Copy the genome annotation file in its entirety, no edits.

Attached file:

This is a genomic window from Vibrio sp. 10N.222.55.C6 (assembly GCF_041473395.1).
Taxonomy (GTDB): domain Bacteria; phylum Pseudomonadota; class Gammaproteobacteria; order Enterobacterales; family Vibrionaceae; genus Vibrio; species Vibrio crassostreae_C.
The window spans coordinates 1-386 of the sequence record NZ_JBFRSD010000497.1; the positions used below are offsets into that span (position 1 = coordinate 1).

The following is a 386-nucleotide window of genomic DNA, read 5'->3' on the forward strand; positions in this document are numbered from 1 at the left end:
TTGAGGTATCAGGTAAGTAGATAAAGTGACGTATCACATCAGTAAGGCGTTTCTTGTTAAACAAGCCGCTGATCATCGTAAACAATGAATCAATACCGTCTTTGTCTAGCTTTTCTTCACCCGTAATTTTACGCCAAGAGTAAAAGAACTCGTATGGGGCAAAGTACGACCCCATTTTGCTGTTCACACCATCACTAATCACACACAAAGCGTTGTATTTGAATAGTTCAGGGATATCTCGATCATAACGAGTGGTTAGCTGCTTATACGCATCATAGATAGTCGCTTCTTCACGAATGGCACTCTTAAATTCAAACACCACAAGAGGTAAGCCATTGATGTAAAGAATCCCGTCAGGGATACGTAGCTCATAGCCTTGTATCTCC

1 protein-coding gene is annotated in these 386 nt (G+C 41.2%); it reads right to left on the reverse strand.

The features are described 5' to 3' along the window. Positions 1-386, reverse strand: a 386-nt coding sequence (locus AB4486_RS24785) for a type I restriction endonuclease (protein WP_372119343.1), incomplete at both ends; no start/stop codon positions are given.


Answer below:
This is a genomic window from Vibrio sp. 10N.222.55.C6 (assembly GCF_041473395.1).
Taxonomy (GTDB): domain Bacteria; phylum Pseudomonadota; class Gammaproteobacteria; order Enterobacterales; family Vibrionaceae; genus Vibrio; species Vibrio crassostreae_C.
The window spans coordinates 1-386 of the sequence record NZ_JBFRSD010000497.1; the positions used below are offsets into that span (position 1 = coordinate 1).

The following is a 386-nucleotide window of genomic DNA, read 5'->3' on the forward strand; positions in this document are numbered from 1 at the left end:
TTGAGGTATCAGGTAAGTAGATAAAGTGACGTATCACATCAGTAAGGCGTTTCTTGTTAAACAAGCCGCTGATCATCGTAAACAATGAATCAATACCGTCTTTGTCTAGCTTTTCTTCACCCGTAATTTTACGCCAAGAGTAAAAGAACTCGTATGGGGCAAAGTACGACCCCATTTTGCTGTTCACACCATCACTAATCACACACAAAGCGTTGTATTTGAATAGTTCAGGGATATCTCGATCATAACGAGTGGTTAGCTGCTTATACGCATCATAGATAGTCGCTTCTTCACGAATGGCACTCTTAAATTCAAACACCACAAGAGGTAAGCCATTGATGTAAAGAATCCCGTCAGGGATACGTAGCTCATAGCCTTGTATCTCC

1 protein-coding gene is annotated in these 386 nt (G+C 41.2%); it reads right to left on the reverse strand.

The features are described 5' to 3' along the window. Positions 1-386, reverse strand: a 386-nt coding sequence (locus AB4486_RS24785) for a type I restriction endonuclease (protein WP_372119343.1), incomplete at both ends; no start/stop codon positions are given.